We live in a Google World. Need information on a particular topic? Then, just “google” it. You’ll find something. You may need to sift through a number of search pages, but eventually you’ll find what you’re looking for. I do this all the time, when I have time.

Let me give you a quick example. Just the other day, our church staff was meeting to discuss some upcoming worship services. Our pastor (BrandonPark.org) referenced something about the book The Hour That Changes The World [affiliate link] as related to an upcoming prayer service. Fortunately, I had my iPad with me, so I just pulled up Safari and did a quick Google search on the book. As a result, I discovered a great little pdf that outlines and summarizes the book. Then, I just emailed this to our pastor and tuned back into the meeting.

I’m still amazed by people I know who will send me text messages or emails about looking for a specific piece of information from me. My initial thought is, “uhhh really? Don’t you realize you could just google that question and most likely get the exact information you’re looking for?”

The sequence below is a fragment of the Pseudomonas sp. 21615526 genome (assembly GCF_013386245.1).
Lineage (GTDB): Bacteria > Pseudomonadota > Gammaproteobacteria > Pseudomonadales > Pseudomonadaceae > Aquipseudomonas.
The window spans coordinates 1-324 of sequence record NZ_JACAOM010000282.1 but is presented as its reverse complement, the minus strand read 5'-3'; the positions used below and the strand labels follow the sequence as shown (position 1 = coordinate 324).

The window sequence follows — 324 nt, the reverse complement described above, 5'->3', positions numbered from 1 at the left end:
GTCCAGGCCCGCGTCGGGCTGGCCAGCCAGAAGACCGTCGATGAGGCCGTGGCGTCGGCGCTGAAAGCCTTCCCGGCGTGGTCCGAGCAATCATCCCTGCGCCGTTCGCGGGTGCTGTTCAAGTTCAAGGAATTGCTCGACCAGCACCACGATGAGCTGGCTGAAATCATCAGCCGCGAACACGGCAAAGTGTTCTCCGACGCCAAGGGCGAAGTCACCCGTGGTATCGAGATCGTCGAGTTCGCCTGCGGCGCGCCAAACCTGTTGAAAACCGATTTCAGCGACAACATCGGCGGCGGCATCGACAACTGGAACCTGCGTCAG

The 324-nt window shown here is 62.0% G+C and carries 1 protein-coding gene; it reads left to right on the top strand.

For Google searches, you usually need to be intentional and very specific on your search terms to get the exact information you’re looking for to show up on the first couple of search pages. If you’re looking for amazing quality information on a continuous basis, though, then I believe there is a better strategy.

A Better Long-Term Strategy To Gather The Best Ideas

Illustration by jrhode

Illustration by jrhode

Over the last several weeks, I have developed a long-term strategy to gather great ideas. This is a two-step process:

  1. Figure out who the “best of the best” are in the area(s) of your interest and follow those people’s blogs, websites, and social media.
  2. Digitally clip, tag, and save their best information for future use.

I use two tools to accomplish these two steps: